By: Gabrielle Winger, Policy and Legal intern
Dr. Leroy Carhart is one of the four later abortion providers in the United States. Not only does he and his wife Mary manage a clinic in their home state of Nebraska, but the couple flies 1,145 miles each way on a weekly basis to serve their second clinic in Bethesda, Maryland.
With the recent Supreme Court nominee Brett Kavanaugh, the fate of Roe v. Wade has become increasingly unclear in an administration that has prided itself on being anti-choice. This has been made apparent in a few different ways, including pushing for a domestic gag rule that would prevent Title X clinics from discussing abortion care. More recently, this involves the Supreme Court case ‘National Institute of Family and Life Advocates v. Becerra’ that ruled that fake health clinics who pose as abortion providers do not have to post notice that they are not a licensed medical center. Of the dozens of various barriers to abortion care that all 50 states have enacted, limiting the time period in which someone can legally access abortion care is among the most common. 43 states currently prohibit abortion after a certain point in pregnancy. 17 of these states prohibit abortion after fetal viability, 2 prohibit abortion in the third trimester, and 24 states impose prohibitions after a certain number of weeks; the majority being 20 weeks post-fertilization. In addition to these time sensitive bans, a little less than half of the states impose further regulations that permit later abortion only to save the life or health of the woman (binary language is often the only language used in state policy when describing abortion), and some states even require a second physician be present during a later abortion to “treat a fetus if it is born alive in all or some circumstances” or to “certify that the abortion is medically necessary in all or some circumstances”.
One thing is abundantly clear: later abortions are heavily regulated in the United States, and accessing this medical procedure is a costly, involved process. Due to these strict state regulations, Dr. Carhart’s Maryland office often see individuals from across the United States that are seeking a later abortion. While talking to a clinic administrator at Dr. Carhart’s office, it was discussed that individuals often fly into Maryland and stay in a nearby hotel to easily access the clinic during the process of the procedure.
Besides the cost of the procedure alone, obtaining a later abortion is a costly endeavor. For individuals who are traveling in to Dr. Carhart’s office from other states, the cost of travel, the previously mentioned hotel stay, food, and other unexpected expenses can all add up extremely quickly. When you factor in the cost of the procedure, which can cost an average of $1,300-$5,000+ depending on how far along the pregnancy is, this entire process can be extremely costly.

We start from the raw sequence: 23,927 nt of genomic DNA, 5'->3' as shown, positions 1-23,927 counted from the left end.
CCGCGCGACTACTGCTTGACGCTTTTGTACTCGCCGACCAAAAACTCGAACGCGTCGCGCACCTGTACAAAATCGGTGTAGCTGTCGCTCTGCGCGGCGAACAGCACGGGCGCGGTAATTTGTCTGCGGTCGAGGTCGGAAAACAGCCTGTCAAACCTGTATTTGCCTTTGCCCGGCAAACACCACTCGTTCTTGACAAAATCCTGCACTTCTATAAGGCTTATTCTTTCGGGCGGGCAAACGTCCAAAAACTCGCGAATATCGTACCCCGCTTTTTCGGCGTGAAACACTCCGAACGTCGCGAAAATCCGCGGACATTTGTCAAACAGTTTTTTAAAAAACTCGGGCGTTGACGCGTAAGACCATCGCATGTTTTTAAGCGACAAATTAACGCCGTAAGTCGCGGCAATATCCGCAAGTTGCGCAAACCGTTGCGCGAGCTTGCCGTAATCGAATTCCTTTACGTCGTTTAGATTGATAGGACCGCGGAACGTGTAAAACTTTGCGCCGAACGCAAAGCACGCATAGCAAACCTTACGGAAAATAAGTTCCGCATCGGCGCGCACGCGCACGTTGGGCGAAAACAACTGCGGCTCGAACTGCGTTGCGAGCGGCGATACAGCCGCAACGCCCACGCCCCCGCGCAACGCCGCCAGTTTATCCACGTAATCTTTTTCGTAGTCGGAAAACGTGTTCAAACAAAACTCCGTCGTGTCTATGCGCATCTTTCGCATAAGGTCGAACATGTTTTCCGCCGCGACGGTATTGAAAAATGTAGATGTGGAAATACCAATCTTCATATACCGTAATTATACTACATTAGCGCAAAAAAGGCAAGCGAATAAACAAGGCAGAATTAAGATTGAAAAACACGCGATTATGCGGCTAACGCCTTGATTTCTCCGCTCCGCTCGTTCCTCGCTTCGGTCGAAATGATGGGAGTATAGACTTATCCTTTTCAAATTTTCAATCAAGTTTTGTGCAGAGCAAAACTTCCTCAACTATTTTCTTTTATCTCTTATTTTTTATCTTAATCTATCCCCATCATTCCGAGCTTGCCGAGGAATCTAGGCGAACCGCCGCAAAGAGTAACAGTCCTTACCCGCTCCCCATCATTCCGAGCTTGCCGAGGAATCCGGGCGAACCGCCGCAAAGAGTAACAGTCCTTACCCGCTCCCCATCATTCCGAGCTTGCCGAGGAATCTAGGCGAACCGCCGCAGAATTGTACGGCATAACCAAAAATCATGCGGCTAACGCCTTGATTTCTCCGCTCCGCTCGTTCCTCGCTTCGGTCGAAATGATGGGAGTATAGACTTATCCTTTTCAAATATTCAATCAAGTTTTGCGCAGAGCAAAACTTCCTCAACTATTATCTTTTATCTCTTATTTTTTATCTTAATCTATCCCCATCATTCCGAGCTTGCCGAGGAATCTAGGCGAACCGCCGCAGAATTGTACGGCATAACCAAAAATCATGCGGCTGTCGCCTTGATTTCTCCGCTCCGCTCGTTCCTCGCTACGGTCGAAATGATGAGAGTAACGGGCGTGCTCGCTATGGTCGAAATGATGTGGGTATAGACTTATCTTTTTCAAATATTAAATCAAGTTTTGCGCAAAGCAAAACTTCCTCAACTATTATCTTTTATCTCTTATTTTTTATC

If you don’t have insurance or an insurance plan that covers abortion care, monetary support from family, friends, or organizations such as the National Network of Abortion Funds or the National Abortion Federation, obtaining a later abortion can be nearly impossible. This puts low income women and other individuals seeking abortion care at a direct disadvantage in accessing later abortion care. As a result, only those who have the financial means to pay for any costs necessary have the ability to travel to access abortion care and puts many women and other individuals in the United States in a position where they cannot access the procedure if it’s not offered by their closest abortion provider.
Although only about 9% of women obtain an abortion after the first trimester and 1% of women obtain an abortion at 21 weeks or later, those who are intentionally accessing later abortions often do so due to fetal medical conditions or because pregnancy poses a threat to their health. As shown through a 2008 study, women who have had multiple disruptive events such as unemployment or separation from a partner are also more likely to have an abortion at or after 13 weeks. As previously mentioned, due to the cost of the procedure that can potentially cost thousands of dollars, raising money to obtain the procedure can also delay the process of obtaining an abortion. Regardless of the reason for obtaining a later abortion, the personal decision to obtain a later abortion should not need to meet a litmus test for “acceptable” reasons to get the procedure.
As we consider the future of abortion access in the United States, we need to prepare for the various threats that may become a reality. Options such as utilizing telemedicine to obtain an medication abortion or streamlining the process for booking and funding travel to states such as Maryland that allow physicians such as Dr. Carhart and his staff to perform later abortions are all being considered. Regardless of potential anti-choice measures, abortion advocates will continue to demand access to safe, legal abortion and implement ways for individuals of all socio-economic status to access abortion care.
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Gabrielle Winger is a graduate student at George Washington University studying Public Policy with a concentration in Women’s, Gender, and Sexuality Studies. She will be graduating in the spring of 2019. She can be reached at firstname.lastname@example.org for further inquiries.